Easter 6 C ~ "Who?" ~ Susan McGurgan


Unless you are circumcised

according to the Mosaic practice, you cannot be saved.” Who is saved?


When I was a kid growing up in a town smack on the buckle

of the Bible Belt,

the question of salvation floated on the air we breathed.

The question, “Are you saved?”

was as common as sweet tea and Friday night football.


Who is saved?

Well, it all depends…

Do you practice

infant

or believer’s baptism?

Sprinkled,

poured,

or immersed?

Are you saved by faith,

or works,

or….faithANDworks?


How many sacraments?

Two?

Seven?

What’s a sacrament?


Do you submit to local authority

or the Supreme Pontiff?

Celibate or married clergy?

What about women?

Do women remain silent or stand in the pulpit?


Real Presence or Memorial Supper?

Are you allowed to dance?

Play cards?

Drink caffeinated beverages?

Are certain sins Mortal, Venial or None of the Above?


Is doctrine formed solely by scripture

or by scripture plus tradition

or by scripture plus the pastor’s personal agenda?

And what about Mary?

Where do you stand on Mary?

Christ Bearer, Mother of God, Co-Redemptress of the World?

Or

Pretty lady on a Christmas card?

And even among our own flock,

we love to separate ourselves into polarized camps

because surely,

some of us are sheep

and the rest….

well, the rest must be goats, right?

Latin chant or Novus Ordo?

Chapel veil or free-range hair?

Women deacons or “Don’t even think about it”?

“Spirit of Vatican II” or “OK, Boomer”?


Who is saved?


To outsiders, looking in,

we Christians must often appear to be a quarrelsome,

suspicious lot…

guarded,

defensive,

quick to judge—

quick to argue and condemn each other,

unable to engage fruitfully with those beyond our walls.


Who is in?

Who is out?

Who has the fast track to salvation?


We profess to be an evangelizing people,

People of Mission,

yet,

this evangelization too often happens on our terms,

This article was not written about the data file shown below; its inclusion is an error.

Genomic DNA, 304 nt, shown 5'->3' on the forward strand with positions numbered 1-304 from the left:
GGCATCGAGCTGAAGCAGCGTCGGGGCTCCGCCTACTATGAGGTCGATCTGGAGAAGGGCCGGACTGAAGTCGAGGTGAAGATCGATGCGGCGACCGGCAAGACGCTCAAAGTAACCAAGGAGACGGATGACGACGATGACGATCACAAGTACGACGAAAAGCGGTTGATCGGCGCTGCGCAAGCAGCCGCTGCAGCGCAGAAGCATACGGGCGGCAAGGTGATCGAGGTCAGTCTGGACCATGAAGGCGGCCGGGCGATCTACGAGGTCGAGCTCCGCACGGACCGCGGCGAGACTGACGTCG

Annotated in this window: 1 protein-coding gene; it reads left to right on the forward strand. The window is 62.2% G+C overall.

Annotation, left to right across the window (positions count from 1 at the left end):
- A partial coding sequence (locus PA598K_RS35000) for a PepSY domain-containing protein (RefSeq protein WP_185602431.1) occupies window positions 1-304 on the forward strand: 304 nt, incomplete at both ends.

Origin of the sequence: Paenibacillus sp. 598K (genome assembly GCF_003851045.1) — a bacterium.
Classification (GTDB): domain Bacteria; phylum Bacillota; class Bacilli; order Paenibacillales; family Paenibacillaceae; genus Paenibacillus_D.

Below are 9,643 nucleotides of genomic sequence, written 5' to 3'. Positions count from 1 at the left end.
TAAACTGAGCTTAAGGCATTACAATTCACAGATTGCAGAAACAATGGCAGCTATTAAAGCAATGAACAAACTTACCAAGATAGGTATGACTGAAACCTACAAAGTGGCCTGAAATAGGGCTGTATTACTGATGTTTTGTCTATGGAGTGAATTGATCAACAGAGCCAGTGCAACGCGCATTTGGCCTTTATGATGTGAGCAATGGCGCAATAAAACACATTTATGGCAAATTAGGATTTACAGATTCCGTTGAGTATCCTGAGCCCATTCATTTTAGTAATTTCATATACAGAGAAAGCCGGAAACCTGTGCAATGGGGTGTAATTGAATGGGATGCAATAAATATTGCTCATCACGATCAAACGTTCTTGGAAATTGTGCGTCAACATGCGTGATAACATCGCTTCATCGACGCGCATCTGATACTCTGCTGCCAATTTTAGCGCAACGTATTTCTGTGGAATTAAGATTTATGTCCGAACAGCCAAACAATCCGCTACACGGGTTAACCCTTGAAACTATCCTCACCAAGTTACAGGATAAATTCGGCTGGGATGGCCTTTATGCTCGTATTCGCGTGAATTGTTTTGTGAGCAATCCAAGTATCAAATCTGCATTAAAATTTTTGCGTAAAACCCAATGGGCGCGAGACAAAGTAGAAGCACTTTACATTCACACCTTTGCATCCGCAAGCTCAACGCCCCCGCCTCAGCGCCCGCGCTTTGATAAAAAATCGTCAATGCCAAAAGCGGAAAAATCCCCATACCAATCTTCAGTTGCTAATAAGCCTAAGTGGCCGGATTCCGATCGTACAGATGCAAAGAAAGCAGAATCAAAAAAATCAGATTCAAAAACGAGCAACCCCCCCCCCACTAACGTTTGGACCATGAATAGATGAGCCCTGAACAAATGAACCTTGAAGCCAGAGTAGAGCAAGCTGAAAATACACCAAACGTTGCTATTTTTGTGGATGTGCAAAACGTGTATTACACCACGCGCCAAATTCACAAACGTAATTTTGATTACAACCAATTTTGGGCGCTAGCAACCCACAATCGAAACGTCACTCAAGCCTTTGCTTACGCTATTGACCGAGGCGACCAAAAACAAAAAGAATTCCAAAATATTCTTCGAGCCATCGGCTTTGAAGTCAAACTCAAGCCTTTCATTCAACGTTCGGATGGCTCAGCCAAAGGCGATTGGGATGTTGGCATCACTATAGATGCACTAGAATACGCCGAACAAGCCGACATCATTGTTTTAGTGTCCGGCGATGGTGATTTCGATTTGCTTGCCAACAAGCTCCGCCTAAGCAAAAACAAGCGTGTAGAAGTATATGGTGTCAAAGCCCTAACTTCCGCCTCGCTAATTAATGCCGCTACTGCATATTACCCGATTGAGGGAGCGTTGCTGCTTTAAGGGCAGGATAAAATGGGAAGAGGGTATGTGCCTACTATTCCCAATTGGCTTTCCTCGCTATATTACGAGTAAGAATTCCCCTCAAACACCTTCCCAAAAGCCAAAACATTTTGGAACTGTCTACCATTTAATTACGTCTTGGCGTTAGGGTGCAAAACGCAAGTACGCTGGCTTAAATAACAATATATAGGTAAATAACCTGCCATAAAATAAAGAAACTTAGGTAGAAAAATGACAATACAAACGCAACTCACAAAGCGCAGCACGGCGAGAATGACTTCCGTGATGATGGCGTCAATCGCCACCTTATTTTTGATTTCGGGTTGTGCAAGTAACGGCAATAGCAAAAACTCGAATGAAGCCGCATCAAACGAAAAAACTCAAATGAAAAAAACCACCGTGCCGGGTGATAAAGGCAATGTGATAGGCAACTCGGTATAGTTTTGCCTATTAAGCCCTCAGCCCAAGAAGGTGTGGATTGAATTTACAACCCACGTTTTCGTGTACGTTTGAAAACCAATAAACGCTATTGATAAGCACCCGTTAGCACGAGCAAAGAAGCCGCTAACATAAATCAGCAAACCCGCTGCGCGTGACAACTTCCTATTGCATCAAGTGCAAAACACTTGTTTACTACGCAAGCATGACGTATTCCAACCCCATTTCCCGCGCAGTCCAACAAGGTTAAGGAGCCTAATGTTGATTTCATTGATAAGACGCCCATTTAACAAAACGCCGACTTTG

in our time,

at our convenience,

on our turf.


Come! Join us!

As long as you look, act, and believe as we do.

All are welcome!

But not you.

Or you.

And you over there in the corner—we’re watching you.

We are family!

Some exceptions may apply…read the fine print.


Pope Francis calls us out into the margins,

to fierce and lonely places;

to risky places without guard rails and safety latches--

to places where people struggle to make the edges of one day

meet the frayed ends of the next.


We are called to enter urban high-rises

where warrior moms fight powerful enemies

in order to keep their children safe.

We are sent out to hardscrabble farms

where hope is as rare as rainfall

and promises sound awfully cheap.

We are invited into gated communities,

where loneliness and pain

are often hidden by something shiny and new.


This vocation of ours asks us to embrace,

to welcome,

to share the good news,

even when it appears that no one is listening.

And, despite our best efforts,

our vocation will often lead us

directly

into this scene in Acts:

into an argument with our brothers and sisters

over who can be admitted,

who meets membership criteria,

who gets box seats behind home plate

and who is left along the side of the road

until they get with the program.


Who is saved?


When we go out to the margins,

we will walk beside people just like us,

people burdened by sin yet blessed by gifts;

people who are lonely,

busy,

distracted,

sorrowful,

searching.

Most of them,

like us,

will be struggling with crosses

they cannot carry alone.


The difference between them and us is this:

we know that burdens can be lifted

and crosses can be shared.

We know that sins,

even sins we dare not speak aloud,

can be forgiven and released.

We know that while happiness is often fleeting,

hope and dignity endure.

The difference between them and us is this:

We have met the living God

and walk by the light of that encounter.


Like the first disciples,

we must find ways to share our Good News;

ways to break open the Word

without breaking each other.

Perhaps it will help to remember that the work of

loving,

feeding,

inviting,

binding up

is ours.


The work of conversion, conviction, conformation, transformation

was and is and always will be,

Christ’s alone.


Do not let your hearts be troubled,

Or afraid.

God loves you.

God forgives you.

God picked up the cross and died

so that you,

and you,

and you,

yes, you over there in the corner,

might be saved.

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